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How To Stay Safe When You Travel

While some people venture into an unfamiliar nation with nothing more than an overfilled backpack and a smile, others are riddled with fear at the very idea of travelling abroad. Anything further than the comfort of the Spanish seaside resorts or hotel pools of Cancun sends a shiver up many people’s spine.

The question of whether or not it’s safe to travel is one that comes up often when backpackers are questioned by their families or their high-school classmates who never left home. The unpredictability is too much to bear.

Fear not, fellow wanderer! In this article, we’ll explore some of the best ways to travel safely!

This article may contain affiliate links which I may be compensated for at no extra cost to you dear readers!

Tourists are a Target

It’s fair to say that simply being a tourist will inevitably put you in the firing line of many unscrupulous characters. As a complete outsider who’s vastly inexperienced and completely ignorant of local life, customs and, more importantly, prices, you’re a sitting duck for anyone who wants to target you.

Standing out like a beacon of hope, tourists are seen as the most likely candidates to possess valuable items. Cameras, the newest iPhone and a pocket full of cash are all likely things that a mugger or pickpocketer might come across.

how to safe travel
A day of adventure

For those who are truly crafty, it becomes a simple case of daylight robbery. Rather than being incriminated for holding up a bewildered foreigner, they simply fool you into voluntarily handing all your money to them. Eager salesmen and opportunists suddenly have dollar signs in their eyes as they see potential victims who have no real grasp on the value of the local currency or the true value of the items in their stores.

How to Make Yourself Less of a Target

The simple solution is to try to blend in as best as you can. Of course, that’s easier said than done. Most of the time your ethnicity alone is enough to make you stand out from the crowd. A farang in Thailand or a black person in China can be a little noticeable.

That being said, there’s a simple rule to follow no matter where you are in the world – act like you’ve been here before. It’s not just about the outward appearance; though wearing Bermuda shorts and a straw hat certainly doesn’t help the matter. It comes down to subtle body language.

how to safe travel
A juicy target

Looking up from the maps on their phones with a gormless look of confusion makes it clear to everyone that this person is not from around here. A moment of hesitation among an ocean of ravenous salesmen is the blood drop of weakens which they smell from miles away, while the initiated walk along the streets with an inscrutable indifference.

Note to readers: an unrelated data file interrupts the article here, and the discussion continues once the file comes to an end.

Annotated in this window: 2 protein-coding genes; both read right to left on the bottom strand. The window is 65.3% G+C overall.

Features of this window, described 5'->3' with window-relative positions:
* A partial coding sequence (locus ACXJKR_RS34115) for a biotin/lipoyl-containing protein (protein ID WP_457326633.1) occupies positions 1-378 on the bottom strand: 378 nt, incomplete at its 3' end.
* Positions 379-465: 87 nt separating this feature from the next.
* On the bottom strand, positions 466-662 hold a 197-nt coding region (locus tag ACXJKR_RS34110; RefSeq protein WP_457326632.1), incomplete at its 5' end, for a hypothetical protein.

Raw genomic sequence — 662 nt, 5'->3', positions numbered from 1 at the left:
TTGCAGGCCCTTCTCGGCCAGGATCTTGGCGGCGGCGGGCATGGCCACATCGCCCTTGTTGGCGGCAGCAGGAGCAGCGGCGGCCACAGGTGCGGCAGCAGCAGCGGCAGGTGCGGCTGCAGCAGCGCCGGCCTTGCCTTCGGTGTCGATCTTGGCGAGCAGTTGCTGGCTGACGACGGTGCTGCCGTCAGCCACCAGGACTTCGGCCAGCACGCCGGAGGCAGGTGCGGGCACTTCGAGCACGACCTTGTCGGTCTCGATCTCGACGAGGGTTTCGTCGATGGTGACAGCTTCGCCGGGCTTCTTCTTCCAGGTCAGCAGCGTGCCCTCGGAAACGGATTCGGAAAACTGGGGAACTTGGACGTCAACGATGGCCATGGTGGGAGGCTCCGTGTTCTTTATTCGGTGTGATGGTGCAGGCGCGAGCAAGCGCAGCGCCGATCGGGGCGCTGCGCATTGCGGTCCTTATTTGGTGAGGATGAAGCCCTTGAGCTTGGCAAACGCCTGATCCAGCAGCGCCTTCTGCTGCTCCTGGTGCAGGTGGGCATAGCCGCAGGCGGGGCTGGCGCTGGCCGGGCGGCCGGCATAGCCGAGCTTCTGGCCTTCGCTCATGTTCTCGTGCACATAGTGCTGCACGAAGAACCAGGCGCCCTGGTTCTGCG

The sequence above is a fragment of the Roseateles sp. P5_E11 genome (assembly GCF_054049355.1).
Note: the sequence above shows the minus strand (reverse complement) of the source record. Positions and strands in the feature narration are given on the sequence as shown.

Keeping Your Possessions Safe

Rather than one’s own personal safety, the biggest concern for many when they travel is being able to keep their valuable property safe. A worthy unease it is too, as losing bank cards or items valued in the thousands can be a real bummer at the best of times.

The good news is that having items stolen is not as prevalent as people make out. Of course, it can happen to anyone, at any place and at any unfortunate time (much like yours truly), however, it’s not any more likely than having your phone stolen while you’re going about your normal life.

That being said, it certainly does exist, and certain situations make you more vulnerable than others.

Want to protect your possessions, check out 20 Ways to Keep Your Valuables Safe When You Travel.

Only Bring What You Can Afford to Lose

Seasoned backpackers have learned that despite the lack of items they possess, they’re not really that attached to them. In the mad scrambles from place to place, from hostel to broken down buses, things get lost along the way – it’s simply inevitable. Thus, why bring anything valuable in the first place?

Of course, there are some things you can’t do without! Phones, wallets, maybe even a laptop or a camera. Everything else is simply expendable. Clothes and toiletries can be found in every corner of Earth and you’re hardly going to break down over losing the odd T-shirt.

Valuable property

Make Use of Lockers and Safes

Whether you’re in a budget hostel or a 5-star resort, you’re more than likely going to have a safe place available to store your items while you travel. There’s no real need to bring your thousand-dollar Nikon or a few hundred in cash with you when you’re going for something to eat.

Use Online Banks

Where should I hide my money? That’s the age-old question. Crafty individuals have considered inventive solutions to that problem since people first started travelling. While some go for a simple chain or hilariously hideous bumbag, others go for a belt hidden under their clothing. Though some may swear by their effectiveness, the issue is that you still have cash at hand and any experienced scammer has seen all these half-hearted attempts before.

If you do insist on carrying cash, then try to keep it to a bare minimum while trying to hide it somewhere obscure. Down your socks, in your bra, hell, even down your pants – places where a mugger on a ticking clock may not think to look.

The safest option is to rely on online banking. With companies like Monzo and Revolut, you can easily open online accounts which give you much cheaper rates when using your card abroad. More importantly, the account holds only as much money as you decide to put into it. This means you just need to drop a few pounds into your account via your phone app, and if worst comes to worse, the would-be mugger only gets the bare minimum. That way, you’ll minimize the money you’ll lose and they won’t have access to your hard-earned savings!